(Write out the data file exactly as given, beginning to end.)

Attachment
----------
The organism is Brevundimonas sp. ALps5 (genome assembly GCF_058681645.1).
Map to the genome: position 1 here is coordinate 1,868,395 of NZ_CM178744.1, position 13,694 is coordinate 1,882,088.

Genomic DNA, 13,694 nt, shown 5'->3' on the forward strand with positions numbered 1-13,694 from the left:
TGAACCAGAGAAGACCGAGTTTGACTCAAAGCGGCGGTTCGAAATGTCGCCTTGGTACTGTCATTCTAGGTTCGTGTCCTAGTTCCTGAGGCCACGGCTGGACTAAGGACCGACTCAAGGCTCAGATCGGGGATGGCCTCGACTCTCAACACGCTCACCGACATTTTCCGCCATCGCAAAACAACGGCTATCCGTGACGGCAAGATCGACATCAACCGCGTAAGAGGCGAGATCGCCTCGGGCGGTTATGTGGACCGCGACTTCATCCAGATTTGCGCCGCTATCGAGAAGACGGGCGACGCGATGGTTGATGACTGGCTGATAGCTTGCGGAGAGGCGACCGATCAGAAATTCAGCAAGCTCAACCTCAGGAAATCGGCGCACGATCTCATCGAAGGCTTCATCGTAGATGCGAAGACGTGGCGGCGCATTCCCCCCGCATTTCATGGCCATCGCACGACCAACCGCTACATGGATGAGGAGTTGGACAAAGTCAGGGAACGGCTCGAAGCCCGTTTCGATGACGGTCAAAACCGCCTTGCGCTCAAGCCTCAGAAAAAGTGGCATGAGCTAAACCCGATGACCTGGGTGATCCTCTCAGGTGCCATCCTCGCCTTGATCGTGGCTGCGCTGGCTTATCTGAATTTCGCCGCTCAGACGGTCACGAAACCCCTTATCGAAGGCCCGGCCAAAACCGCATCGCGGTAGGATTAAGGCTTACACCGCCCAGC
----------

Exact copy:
The organism is Brevundimonas sp. ALps5 (genome assembly GCF_058681645.1).
Map to the genome: position 1 here is coordinate 1,868,395 of NZ_CM178744.1, position 13,694 is coordinate 1,882,088.

Genomic DNA, 13,694 nt, shown 5'->3' on the forward strand with positions numbered 1-13,694 from the left:
TGAACCAGAGAAGACCGAGTTTGACTCAAAGCGGCGGTTCGAAATGTCGCCTTGGTACTGTCATTCTAGGTTCGTGTCCTAGTTCCTGAGGCCACGGCTGGACTAAGGACCGACTCAAGGCTCAGATCGGGGATGGCCTCGACTCTCAACACGCTCACCGACATTTTCCGCCATCGCAAAACAACGGCTATCCGTGACGGCAAGATCGACATCAACCGCGTAAGAGGCGAGATCGCCTCGGGCGGTTATGTGGACCGCGACTTCATCCAGATTTGCGCCGCTATCGAGAAGACGGGCGACGCGATGGTTGATGACTGGCTGATAGCTTGCGGAGAGGCGACCGATCAGAAATTCAGCAAGCTCAACCTCAGGAAATCGGCGCACGATCTCATCGAAGGCTTCATCGTAGATGCGAAGACGTGGCGGCGCATTCCCCCCGCATTTCATGGCCATCGCACGACCAACCGCTACATGGATGAGGAGTTGGACAAAGTCAGGGAACGGCTCGAAGCCCGTTTCGATGACGGTCAAAACCGCCTTGCGCTCAAGCCTCAGAAAAAGTGGCATGAGCTAAACCCGATGACCTGGGTGATCCTCTCAGGTGCCATCCTCGCCTTGATCGTGGCTGCGCTGGCTTATCTGAATTTCGCCGCTCAGACGGTCACGAAACCCCTTATCGAAGGCCCGGCCAAAACCGCATCGCGGTAGGATTAAGGCTTACACCGCCCAGC